Have you ever known someone whose life looked fabulous from the outside and then one day imploded?
Do you ever fear that will be you?
Why the concern? No one is immune.
Perhaps we become most susceptive when we think it can’t happen to us.
An everyday danger lurks for you and me. I’ll get to that but first…
Why the story of Nebuchadnezzar sends chills down my spine.
Daniel 4:4 describes:
“I, Nebuchadnezzar, was at ease in my house and flourishing in my palace.”
Ahhh, that word flourishing. You know why that word caught my attention.
The brute who tossed Daniel & Co. into the lions’ den is now described as “flourishing.”
Pump the brakes, friend.
Flourishing here isn’t the blooming or blossoming or sprouting of so many other passages.
This flourishing means prosperous with the focus on contentment and adequacy of life. The word implies a life of wealth, riches, and luxury.
Nebuchadnezzar lives in the lap of 24-karat luxury with the world’s finest resource at his disposal. His opposition—including those fierce Egyptians, has subdued. He rests confident in his authority.
Why doesn’t the king enjoy the same definition of flourishing found in other Scriptures?
Because this isn’t wisdom from God. This is the perspective of Nebuchadnezzar, the Babylonian king.
The king sits content and secure, but the wordplay remains astute.
Flourishing in the Aramaic means “luxuriant,” which is often used to luxuriant or flourishing trees. This description prepares the reader for the tree imagery that soon appears in the king’s dream.
This flourishing of Nebuchadnezzar shatters with the vision of a tall, strong, beautiful, productive, and protective tree that is soon chopped down.
A sudden shift takes places. The thriving, lush image of Nebuchadnezzar’s monarchy will be reduced to a stump. The dream reveals the true fragile state of the kingdom—and the king.
The tree is…
Stripped of branches,
But God instructs: Leave its roots in the ground (Daniel 4:15).
The great tree, Nebuchadnezzar, must be leveled by God for seven years.
Why so long?
- Perhaps of agrarian interest: The roots of the stump of a tree take roughly that long to fully rot in the ground.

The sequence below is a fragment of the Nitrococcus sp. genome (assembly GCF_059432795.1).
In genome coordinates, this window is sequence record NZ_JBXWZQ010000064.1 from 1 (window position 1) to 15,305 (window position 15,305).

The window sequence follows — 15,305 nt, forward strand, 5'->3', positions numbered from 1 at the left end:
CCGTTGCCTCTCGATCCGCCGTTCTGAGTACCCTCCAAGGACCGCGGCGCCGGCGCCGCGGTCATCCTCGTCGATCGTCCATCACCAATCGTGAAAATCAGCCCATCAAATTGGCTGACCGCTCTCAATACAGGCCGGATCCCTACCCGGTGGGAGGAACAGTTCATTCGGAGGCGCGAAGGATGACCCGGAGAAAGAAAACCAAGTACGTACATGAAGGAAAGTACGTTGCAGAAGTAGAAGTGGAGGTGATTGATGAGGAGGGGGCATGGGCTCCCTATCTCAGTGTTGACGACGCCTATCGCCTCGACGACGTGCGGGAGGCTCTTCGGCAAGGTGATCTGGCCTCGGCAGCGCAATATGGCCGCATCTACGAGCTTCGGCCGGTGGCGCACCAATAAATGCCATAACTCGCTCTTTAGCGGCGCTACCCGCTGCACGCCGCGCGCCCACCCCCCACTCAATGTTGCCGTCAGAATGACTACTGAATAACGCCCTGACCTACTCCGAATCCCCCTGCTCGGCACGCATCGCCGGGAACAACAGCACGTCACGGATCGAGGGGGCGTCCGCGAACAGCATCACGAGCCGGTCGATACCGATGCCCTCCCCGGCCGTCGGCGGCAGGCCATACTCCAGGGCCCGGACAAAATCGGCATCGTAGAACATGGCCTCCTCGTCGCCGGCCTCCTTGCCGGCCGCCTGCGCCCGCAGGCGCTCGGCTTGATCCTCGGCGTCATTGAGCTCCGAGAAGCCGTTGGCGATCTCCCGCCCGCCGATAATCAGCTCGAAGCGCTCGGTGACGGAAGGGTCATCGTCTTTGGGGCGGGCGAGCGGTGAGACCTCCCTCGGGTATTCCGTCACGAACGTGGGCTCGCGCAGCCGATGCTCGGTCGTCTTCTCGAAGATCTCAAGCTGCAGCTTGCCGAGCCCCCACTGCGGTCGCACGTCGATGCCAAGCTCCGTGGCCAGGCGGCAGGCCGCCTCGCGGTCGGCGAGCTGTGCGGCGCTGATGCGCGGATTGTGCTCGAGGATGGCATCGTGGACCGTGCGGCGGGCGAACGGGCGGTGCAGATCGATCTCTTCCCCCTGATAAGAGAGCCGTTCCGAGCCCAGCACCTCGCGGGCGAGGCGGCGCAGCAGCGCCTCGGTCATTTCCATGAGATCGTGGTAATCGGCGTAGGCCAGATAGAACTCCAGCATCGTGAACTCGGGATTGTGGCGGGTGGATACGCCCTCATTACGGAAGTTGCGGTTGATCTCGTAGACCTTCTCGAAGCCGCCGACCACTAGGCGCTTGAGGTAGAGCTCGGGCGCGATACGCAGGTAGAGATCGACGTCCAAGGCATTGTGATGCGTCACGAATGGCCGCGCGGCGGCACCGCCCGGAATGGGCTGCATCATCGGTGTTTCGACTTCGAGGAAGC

- Perhaps the time ensured none of the old Nebuchadnezzar rose up, taking on his old ways.
- Perhaps God willed a complete makeover, total root rot, so that he could bud anew in this king’s life.
Whatever the reason, in Daniel 4:36, a new Nebuchadnezzar emerges—a man who now praises, exalts and honors the King of heaven (4:37).
Why does this matter to you and me?
Because the story of Nebuchadnezzar reminds us:
God is far more concerned with our inward, Christ-like flourishing, than our outward, worldly flourishing.
After noting the sales success of my writing or recent books, I’ve had people comment:
“You must be living right.”
Somehow these well-meaning people equate some sort of perceived outward success for inward success with God.
Yet Nebuchadnezzar’s alerts us to the everyday danger of equating earthly success with divine favor. Whenever we fall into this kind of thinking we start mistaking puppet masters with good lighting with spiritual giants.
You or I will never truly know what’s going on inside someone. But we can know what’s going on inside ourselves.
We can spend time…
Planting ourselves in God’s love
Rooting ourselves in trust
Grounding ourselves in wisdom
Nourishing others in community
Springing with courage
Growing in grace
Budding with hope
Bursting with life
Cultivated by Christ
My prayer for us today, as you and I declare, “Yet I will flourish still!”, is that we learn this everyday danger from Nebuchadnezzar and will ground ourselves in God in such a way that we flourish in love, grace, joy and Christ-likeness every step of the way.